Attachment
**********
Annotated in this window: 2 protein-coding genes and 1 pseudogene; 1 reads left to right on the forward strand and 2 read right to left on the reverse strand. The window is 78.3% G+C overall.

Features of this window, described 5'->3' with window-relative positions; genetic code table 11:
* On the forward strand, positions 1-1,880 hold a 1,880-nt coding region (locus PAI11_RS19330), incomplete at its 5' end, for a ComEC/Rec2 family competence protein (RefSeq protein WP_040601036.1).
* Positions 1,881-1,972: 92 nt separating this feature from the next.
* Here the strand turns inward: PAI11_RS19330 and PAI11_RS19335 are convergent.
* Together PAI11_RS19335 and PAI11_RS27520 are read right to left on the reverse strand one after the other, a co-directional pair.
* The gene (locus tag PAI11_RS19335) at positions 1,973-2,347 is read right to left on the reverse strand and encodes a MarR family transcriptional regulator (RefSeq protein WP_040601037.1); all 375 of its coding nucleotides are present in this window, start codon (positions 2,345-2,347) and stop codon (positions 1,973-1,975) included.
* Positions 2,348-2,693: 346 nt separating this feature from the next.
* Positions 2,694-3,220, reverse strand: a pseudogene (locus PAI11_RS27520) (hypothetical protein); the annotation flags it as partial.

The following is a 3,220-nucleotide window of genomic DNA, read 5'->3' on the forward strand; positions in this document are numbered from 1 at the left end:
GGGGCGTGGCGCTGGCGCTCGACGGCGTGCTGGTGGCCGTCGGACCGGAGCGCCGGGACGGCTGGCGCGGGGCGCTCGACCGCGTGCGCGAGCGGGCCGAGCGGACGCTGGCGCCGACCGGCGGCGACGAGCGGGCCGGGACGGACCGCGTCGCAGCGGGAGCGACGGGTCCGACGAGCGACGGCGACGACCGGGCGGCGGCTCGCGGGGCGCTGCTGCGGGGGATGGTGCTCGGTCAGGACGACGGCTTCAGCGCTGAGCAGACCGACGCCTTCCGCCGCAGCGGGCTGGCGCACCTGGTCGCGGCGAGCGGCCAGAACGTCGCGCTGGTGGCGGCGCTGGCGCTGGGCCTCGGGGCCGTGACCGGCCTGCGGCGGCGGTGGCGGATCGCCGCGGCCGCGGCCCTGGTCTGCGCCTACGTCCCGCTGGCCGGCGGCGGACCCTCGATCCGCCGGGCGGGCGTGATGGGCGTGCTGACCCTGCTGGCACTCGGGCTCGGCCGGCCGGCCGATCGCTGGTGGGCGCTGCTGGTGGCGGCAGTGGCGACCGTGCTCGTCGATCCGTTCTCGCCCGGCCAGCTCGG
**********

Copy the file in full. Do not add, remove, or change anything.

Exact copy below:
Annotated in this window: 2 protein-coding genes and 1 pseudogene; 1 reads left to right on the forward strand and 2 read right to left on the reverse strand. The window is 78.3% G+C overall.

Features of this window, described 5'->3' with window-relative positions; genetic code table 11:
* On the forward strand, positions 1-1,880 hold a 1,880-nt coding region (locus PAI11_RS19330), incomplete at its 5' end, for a ComEC/Rec2 family competence protein (RefSeq protein WP_040601036.1).
* Positions 1,881-1,972: 92 nt separating this feature from the next.
* Here the strand turns inward: PAI11_RS19330 and PAI11_RS19335 are convergent.
* Together PAI11_RS19335 and PAI11_RS27520 are read right to left on the reverse strand one after the other, a co-directional pair.
* The gene (locus tag PAI11_RS19335) at positions 1,973-2,347 is read right to left on the reverse strand and encodes a MarR family transcriptional regulator (RefSeq protein WP_040601037.1); all 375 of its coding nucleotides are present in this window, start codon (positions 2,345-2,347) and stop codon (positions 1,973-1,975) included.
* Positions 2,348-2,693: 346 nt separating this feature from the next.
* Positions 2,694-3,220, reverse strand: a pseudogene (locus PAI11_RS27520) (hypothetical protein); the annotation flags it as partial.

The following is a 3,220-nucleotide window of genomic DNA, read 5'->3' on the forward strand; positions in this document are numbered from 1 at the left end:
GGGGCGTGGCGCTGGCGCTCGACGGCGTGCTGGTGGCCGTCGGACCGGAGCGCCGGGACGGCTGGCGCGGGGCGCTCGACCGCGTGCGCGAGCGGGCCGAGCGGACGCTGGCGCCGACCGGCGGCGACGAGCGGGCCGGGACGGACCGCGTCGCAGCGGGAGCGACGGGTCCGACGAGCGACGGCGACGACCGGGCGGCGGCTCGCGGGGCGCTGCTGCGGGGGATGGTGCTCGGTCAGGACGACGGCTTCAGCGCTGAGCAGACCGACGCCTTCCGCCGCAGCGGGCTGGCGCACCTGGTCGCGGCGAGCGGCCAGAACGTCGCGCTGGTGGCGGCGCTGGCGCTGGGCCTCGGGGCCGTGACCGGCCTGCGGCGGCGGTGGCGGATCGCCGCGGCCGCGGCCCTGGTCTGCGCCTACGTCCCGCTGGCCGGCGGCGGACCCTCGATCCGCCGGGCGGGCGTGATGGGCGTGCTGACCCTGCTGGCACTCGGGCTCGGCCGGCCGGCCGATCGCTGGTGGGCGCTGCTGGTGGCGGCAGTGGCGACCGTGCTCGTCGATCCGTTCTCGCCCGGCCAGCTCGG